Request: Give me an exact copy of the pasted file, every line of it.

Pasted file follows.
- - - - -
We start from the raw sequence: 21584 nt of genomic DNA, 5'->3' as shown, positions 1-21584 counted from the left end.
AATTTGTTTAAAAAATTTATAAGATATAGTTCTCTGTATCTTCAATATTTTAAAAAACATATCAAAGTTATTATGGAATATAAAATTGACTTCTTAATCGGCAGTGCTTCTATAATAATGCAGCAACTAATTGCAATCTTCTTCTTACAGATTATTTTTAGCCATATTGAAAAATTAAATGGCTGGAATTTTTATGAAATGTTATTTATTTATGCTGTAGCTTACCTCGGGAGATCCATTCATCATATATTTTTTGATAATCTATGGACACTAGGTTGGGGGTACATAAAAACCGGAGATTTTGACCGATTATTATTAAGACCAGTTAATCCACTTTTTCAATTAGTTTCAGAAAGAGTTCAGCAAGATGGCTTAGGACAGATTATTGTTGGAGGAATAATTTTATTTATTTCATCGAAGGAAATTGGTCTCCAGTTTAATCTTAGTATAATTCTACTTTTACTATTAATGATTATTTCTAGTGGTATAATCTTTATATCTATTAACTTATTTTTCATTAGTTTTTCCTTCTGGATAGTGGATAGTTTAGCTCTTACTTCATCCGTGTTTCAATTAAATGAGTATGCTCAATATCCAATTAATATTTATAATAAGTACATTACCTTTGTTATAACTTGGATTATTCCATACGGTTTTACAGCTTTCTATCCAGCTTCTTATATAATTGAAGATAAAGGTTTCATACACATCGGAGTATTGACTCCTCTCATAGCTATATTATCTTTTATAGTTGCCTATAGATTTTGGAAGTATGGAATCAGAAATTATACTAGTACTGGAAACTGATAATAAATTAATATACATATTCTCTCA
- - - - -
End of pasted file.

We start from the raw sequence: 21584 nt of genomic DNA, 5'->3' as shown, positions 1-21584 counted from the left end.
AATTTGTTTAAAAAATTTATAAGATATAGTTCTCTGTATCTTCAATATTTTAAAAAACATATCAAAGTTATTATGGAATATAAAATTGACTTCTTAATCGGCAGTGCTTCTATAATAATGCAGCAACTAATTGCAATCTTCTTCTTACAGATTATTTTTAGCCATATTGAAAAATTAAATGGCTGGAATTTTTATGAAATGTTATTTATTTATGCTGTAGCTTACCTCGGGAGATCCATTCATCATATATTTTTTGATAATCTATGGACACTAGGTTGGGGGTACATAAAAACCGGAGATTTTGACCGATTATTATTAAGACCAGTTAATCCACTTTTTCAATTAGTTTCAGAAAGAGTTCAGCAAGATGGCTTAGGACAGATTATTGTTGGAGGAATAATTTTATTTATTTCATCGAAGGAAATTGGTCTCCAGTTTAATCTTAGTATAATTCTACTTTTACTATTAATGATTATTTCTAGTGGTATAATCTTTATATCTATTAACTTATTTTTCATTAGTTTTTCCTTCTGGATAGTGGATAGTTTAGCTCTTACTTCATCCGTGTTTCAATTAAATGAGTATGCTCAATATCCAATTAATATTTATAATAAGTACATTACCTTTGTTATAACTTGGATTATTCCATACGGTTTTACAGCTTTCTATCCAGCTTCTTATATAATTGAAGATAAAGGTTTCATACACATCGGAGTATTGACTCCTCTCATAGCTATATTATCTTTTATAGTTGCCTATAGATTTTGGAAGTATGGAATCAGAAATTATACTAGTACTGGAAACTGATAATAAATTAATATACATATTCTCTCA